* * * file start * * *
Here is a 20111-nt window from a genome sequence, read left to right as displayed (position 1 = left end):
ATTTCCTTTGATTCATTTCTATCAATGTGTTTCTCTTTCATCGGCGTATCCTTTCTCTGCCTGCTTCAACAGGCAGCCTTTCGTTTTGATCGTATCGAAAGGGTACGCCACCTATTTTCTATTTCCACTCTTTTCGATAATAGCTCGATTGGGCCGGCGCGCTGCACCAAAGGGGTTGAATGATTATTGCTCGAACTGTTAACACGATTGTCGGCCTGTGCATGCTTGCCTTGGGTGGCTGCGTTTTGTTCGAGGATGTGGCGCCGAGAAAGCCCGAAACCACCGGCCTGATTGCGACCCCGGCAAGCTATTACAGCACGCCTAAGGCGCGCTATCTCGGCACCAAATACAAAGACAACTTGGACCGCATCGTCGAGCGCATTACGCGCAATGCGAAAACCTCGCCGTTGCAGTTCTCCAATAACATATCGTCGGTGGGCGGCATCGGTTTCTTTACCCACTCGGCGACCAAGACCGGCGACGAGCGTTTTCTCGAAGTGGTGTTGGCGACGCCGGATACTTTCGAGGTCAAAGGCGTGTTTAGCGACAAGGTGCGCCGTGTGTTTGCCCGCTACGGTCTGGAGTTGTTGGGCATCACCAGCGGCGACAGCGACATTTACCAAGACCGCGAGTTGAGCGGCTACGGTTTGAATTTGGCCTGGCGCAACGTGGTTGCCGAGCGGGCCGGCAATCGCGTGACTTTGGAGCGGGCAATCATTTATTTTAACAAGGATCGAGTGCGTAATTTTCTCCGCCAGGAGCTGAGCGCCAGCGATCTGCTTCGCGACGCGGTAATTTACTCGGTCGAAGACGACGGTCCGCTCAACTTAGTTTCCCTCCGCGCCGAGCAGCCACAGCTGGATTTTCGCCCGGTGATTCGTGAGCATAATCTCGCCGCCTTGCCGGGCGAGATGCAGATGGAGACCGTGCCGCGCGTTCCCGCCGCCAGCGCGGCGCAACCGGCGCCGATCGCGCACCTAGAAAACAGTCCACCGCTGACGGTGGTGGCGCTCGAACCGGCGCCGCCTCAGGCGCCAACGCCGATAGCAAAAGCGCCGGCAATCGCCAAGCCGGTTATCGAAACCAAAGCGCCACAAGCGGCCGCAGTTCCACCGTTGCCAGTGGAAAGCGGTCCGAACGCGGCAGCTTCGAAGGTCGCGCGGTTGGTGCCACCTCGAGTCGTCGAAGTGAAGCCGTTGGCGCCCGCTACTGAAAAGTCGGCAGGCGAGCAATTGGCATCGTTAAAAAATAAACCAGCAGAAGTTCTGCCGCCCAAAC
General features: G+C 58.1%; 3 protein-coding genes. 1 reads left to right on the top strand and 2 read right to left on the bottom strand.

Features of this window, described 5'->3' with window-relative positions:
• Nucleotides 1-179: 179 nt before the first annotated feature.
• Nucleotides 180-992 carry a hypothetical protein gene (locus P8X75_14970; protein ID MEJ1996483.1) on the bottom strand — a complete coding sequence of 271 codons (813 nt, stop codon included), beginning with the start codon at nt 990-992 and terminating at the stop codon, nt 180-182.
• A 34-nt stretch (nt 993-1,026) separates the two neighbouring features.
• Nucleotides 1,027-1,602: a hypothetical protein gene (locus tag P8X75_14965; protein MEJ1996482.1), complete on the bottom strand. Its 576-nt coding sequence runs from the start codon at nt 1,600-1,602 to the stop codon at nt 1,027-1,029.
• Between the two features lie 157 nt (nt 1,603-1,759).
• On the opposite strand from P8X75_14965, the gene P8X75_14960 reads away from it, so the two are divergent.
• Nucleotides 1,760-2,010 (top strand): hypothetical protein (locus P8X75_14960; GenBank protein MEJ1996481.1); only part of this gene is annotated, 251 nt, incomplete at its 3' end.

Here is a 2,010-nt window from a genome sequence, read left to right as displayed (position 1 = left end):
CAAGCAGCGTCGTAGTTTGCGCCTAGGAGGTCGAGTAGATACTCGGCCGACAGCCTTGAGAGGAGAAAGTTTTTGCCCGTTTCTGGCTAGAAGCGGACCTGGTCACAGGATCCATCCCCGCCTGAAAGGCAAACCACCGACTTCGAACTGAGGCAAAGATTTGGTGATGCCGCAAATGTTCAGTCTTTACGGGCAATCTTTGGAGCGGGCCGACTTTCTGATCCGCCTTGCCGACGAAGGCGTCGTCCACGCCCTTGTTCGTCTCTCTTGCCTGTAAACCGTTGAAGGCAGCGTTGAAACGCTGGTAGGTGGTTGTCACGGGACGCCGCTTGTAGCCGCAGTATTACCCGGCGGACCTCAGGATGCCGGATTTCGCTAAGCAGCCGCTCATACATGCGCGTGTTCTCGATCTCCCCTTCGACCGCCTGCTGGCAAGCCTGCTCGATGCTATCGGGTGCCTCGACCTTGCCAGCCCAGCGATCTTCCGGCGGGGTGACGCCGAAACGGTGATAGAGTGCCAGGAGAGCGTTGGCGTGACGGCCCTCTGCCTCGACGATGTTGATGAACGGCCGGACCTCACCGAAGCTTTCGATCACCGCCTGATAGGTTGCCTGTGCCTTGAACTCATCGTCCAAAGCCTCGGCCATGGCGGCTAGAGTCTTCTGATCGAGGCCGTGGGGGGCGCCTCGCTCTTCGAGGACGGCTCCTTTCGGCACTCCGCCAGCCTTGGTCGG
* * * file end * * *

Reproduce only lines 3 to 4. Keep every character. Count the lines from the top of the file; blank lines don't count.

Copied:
General features: G+C 58.1%; 3 protein-coding genes. 1 reads left to right on the top strand and 2 read right to left on the bottom strand.

Features of this window, described 5'->3' with window-relative positions: